Walker's career as an illustrator, which came to an end about 1865–6, was too brief for his work to show much stylistic development. He was never a naturally fluid draughtsman, and he never achieved any great dramatic force. In 1871 Walker designed his famous poster for the stage adaptation of Wilkie Collins's The Woman in White. His dramatic image of Anne Catherick, swathed in a cloak and seen full length from behind, is generally considered the first successful modern pictorial poster and anticipates many similar designs of the 1890s. Walker himself believed that the designing of posters could become ‘a most important branch of art'.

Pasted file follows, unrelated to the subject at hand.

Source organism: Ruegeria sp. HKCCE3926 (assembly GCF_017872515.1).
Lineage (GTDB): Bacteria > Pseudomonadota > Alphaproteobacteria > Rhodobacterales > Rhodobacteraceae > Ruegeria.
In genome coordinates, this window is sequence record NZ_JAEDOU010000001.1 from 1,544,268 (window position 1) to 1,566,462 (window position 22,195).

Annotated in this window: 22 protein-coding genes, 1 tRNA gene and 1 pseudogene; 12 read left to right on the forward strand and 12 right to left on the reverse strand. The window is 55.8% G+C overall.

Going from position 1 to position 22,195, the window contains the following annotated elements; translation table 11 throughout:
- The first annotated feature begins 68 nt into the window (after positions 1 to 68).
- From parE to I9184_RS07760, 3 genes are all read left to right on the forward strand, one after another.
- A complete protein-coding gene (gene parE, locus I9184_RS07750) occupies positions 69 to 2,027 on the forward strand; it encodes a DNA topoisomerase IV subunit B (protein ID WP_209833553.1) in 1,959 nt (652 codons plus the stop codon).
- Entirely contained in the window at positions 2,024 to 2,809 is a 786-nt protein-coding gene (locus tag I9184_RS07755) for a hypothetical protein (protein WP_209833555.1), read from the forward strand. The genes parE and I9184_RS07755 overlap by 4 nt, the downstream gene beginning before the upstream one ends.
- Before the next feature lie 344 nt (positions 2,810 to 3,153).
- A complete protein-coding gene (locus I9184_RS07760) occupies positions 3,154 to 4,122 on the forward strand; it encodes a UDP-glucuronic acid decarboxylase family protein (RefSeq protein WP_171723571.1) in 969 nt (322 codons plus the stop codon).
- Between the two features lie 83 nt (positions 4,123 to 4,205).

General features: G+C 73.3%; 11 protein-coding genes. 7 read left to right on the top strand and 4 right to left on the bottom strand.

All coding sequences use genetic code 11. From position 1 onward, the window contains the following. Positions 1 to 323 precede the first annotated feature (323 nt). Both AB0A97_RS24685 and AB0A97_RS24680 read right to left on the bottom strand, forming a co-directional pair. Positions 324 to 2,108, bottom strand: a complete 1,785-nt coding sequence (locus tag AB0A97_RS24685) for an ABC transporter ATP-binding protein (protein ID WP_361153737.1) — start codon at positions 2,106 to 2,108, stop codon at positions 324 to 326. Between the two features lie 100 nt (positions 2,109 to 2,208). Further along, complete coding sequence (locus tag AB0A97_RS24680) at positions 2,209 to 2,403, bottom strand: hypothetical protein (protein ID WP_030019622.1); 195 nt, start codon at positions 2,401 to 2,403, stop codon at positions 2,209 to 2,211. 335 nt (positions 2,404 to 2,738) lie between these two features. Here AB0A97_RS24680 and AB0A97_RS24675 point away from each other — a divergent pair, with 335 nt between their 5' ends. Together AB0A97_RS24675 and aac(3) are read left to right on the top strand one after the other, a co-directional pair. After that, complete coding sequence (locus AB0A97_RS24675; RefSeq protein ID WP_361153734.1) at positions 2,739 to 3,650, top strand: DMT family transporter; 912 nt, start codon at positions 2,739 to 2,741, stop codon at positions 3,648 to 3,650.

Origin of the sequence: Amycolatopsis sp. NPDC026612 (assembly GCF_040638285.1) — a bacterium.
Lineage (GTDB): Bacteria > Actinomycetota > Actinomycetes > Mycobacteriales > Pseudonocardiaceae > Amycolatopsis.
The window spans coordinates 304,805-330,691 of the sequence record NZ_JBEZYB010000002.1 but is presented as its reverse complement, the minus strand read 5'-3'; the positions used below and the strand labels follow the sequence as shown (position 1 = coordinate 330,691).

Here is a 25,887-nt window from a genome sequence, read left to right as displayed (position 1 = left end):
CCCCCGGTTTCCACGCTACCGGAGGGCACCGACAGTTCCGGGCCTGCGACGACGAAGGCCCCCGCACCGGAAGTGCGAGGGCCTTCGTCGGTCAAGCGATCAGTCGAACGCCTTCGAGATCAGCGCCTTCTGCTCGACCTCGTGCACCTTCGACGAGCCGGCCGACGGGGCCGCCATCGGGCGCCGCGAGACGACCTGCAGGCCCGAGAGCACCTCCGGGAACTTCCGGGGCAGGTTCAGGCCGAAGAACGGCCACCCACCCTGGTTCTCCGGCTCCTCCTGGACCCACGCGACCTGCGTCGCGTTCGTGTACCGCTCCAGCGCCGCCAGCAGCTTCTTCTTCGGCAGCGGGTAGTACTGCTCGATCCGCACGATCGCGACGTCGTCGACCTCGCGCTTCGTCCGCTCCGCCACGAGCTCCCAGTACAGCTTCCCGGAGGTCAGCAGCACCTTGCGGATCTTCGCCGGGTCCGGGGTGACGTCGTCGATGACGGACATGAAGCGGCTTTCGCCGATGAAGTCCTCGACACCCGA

As a painter in watercolours and oils Walker began to enjoy success from about 1863 onwards. Walker employed a meticulous and heavily worked gouache technique that owed much to William Henry Hunt and Myles Birket Forster.
Walker's study of the Antique as a student led him to rely on the formal conventions of antique sculpture in his oil paintings.
To Victorian eyes Walker seemed a sincere and unsentimental observer of rustic life. His paintings were considered sensitive portrayals of rural landscape and life. Walker's agreeable character and his early death from tuberculosis sustained his posthumous reputation, and he was an important influence on young British painters working in the 1870s and 1880s. But the idealised and sentimental quality of much of his work engendered subsequent critical neglect.
C. Phillips: Frederick Walker, Port. Monographs A. Subjects, vi (1894)
J. G. Marks: Life & Letters of Frederick Walker ARA (London, 1896)
C. Black: Frederick Walker (London, 1902)
LEO JOHN DE FREITAS
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